While conceding that the Islamic terrorists rampaging through Iraq remain a threat, the Pentagon “has no plans to expand the current air operations” beyond the assigned mission of protecting US facilities and personnel and thousands of Iraqi religious refugees struggling to survive, said the Pentagon’s operations director on Monday. Army Lt. Gen. William Mayville said Air Force and Navy fighters would continue strikes as needed to stop Islamic State in Iraq and the Levant terrorists from advancing toward US personnel and the Yazidi refugees on Sinjar Mountain. But there were no plans to help the Yazidis escape from the barren peak or to expand the air strikes. “The immediate task is understanding what we are facing, what immediate assistance is required” for the Yazidis, and “assessing the threat to US facilities,” said Mayville. The current assessment is that the strikes “have had a temporary effect” on the terrorists’ advance, “but we expect ISIL to look to go elsewhere,” he said. Although ISIL forces initially were operating in the open, they now are trying to hide among Iraqi civilians, so “targeting is going to get more difficult,” he said. (Mayville transcript)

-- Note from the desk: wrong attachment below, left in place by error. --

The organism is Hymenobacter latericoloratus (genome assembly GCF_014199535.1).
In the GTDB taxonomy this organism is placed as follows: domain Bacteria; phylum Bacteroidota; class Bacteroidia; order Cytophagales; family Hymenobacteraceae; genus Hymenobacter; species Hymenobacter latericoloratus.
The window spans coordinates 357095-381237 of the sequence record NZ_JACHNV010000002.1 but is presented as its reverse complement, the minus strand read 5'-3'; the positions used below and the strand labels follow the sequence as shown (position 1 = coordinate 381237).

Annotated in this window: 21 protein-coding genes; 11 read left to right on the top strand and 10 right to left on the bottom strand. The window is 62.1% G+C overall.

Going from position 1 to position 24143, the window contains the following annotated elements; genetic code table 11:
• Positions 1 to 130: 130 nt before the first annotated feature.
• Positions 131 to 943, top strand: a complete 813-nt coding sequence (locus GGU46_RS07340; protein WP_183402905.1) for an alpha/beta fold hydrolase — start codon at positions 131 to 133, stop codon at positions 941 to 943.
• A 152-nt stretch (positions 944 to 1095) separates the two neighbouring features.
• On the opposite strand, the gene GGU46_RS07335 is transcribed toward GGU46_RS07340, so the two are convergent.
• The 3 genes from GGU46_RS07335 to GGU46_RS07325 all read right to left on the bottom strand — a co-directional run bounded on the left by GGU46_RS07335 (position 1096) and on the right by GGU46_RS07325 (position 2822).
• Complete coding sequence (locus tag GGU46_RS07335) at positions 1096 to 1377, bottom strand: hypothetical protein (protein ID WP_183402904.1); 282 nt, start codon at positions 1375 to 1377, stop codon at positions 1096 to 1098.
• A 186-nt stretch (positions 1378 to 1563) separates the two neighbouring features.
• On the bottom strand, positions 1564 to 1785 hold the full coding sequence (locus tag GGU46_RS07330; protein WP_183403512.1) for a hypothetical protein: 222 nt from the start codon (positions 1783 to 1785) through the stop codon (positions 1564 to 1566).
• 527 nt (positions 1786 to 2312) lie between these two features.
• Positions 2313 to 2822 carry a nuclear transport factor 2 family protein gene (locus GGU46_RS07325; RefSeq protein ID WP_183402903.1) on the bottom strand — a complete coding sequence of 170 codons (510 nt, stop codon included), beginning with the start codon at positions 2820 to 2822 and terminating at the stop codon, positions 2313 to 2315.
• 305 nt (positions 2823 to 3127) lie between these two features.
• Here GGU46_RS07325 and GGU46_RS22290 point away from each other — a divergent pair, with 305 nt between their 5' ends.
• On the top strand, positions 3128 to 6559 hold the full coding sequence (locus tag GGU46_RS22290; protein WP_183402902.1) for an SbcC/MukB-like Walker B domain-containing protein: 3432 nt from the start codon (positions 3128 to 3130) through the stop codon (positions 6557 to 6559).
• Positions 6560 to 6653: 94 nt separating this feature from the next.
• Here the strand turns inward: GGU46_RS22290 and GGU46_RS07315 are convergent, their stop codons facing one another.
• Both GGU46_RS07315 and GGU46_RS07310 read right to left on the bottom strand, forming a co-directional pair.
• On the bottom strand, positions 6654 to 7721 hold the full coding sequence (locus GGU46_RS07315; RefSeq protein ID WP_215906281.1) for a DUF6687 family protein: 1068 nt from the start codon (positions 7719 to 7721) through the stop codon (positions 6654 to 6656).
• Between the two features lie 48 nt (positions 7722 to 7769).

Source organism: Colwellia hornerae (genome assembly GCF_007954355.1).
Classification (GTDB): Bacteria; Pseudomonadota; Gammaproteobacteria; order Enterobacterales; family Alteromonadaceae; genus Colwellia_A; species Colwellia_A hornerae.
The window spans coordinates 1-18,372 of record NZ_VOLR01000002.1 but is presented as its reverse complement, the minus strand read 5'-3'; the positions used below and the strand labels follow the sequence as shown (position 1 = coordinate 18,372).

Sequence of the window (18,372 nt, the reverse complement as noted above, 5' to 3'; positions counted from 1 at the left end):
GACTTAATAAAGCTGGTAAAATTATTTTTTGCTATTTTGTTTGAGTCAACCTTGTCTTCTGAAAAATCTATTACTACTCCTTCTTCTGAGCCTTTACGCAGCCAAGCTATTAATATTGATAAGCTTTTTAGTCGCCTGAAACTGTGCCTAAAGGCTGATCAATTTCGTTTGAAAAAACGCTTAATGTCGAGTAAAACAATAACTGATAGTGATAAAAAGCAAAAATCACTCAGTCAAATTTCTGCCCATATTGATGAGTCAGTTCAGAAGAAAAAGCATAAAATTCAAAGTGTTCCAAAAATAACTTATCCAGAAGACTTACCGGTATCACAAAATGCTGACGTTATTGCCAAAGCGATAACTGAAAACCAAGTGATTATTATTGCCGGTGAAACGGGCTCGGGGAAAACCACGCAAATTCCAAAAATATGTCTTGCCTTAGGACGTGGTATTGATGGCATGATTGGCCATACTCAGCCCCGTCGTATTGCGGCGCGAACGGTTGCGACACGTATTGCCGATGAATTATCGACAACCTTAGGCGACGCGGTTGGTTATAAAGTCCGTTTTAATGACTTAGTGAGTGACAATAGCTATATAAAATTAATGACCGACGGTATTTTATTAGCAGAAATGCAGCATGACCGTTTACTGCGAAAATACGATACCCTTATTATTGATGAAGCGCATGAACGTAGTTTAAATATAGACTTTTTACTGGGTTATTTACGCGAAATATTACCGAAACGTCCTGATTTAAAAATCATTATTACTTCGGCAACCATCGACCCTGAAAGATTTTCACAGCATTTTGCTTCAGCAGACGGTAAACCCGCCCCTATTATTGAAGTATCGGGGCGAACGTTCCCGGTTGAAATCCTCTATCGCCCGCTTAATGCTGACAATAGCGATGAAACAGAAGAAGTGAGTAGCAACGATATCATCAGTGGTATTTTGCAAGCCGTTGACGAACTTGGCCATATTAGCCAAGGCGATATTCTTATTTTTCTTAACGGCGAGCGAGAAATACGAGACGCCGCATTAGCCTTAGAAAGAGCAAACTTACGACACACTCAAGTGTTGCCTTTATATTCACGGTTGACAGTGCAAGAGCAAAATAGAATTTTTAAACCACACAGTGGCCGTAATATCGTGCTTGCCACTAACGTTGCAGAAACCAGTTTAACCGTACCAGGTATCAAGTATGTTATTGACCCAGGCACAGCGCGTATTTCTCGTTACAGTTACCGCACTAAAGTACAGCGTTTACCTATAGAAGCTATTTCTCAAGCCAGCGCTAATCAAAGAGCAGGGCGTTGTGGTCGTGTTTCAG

A three-person shop at Hill Air Force Base designed a $45 data port cover that could save millions of dollars and many headaches across Air Force bases with the F-35.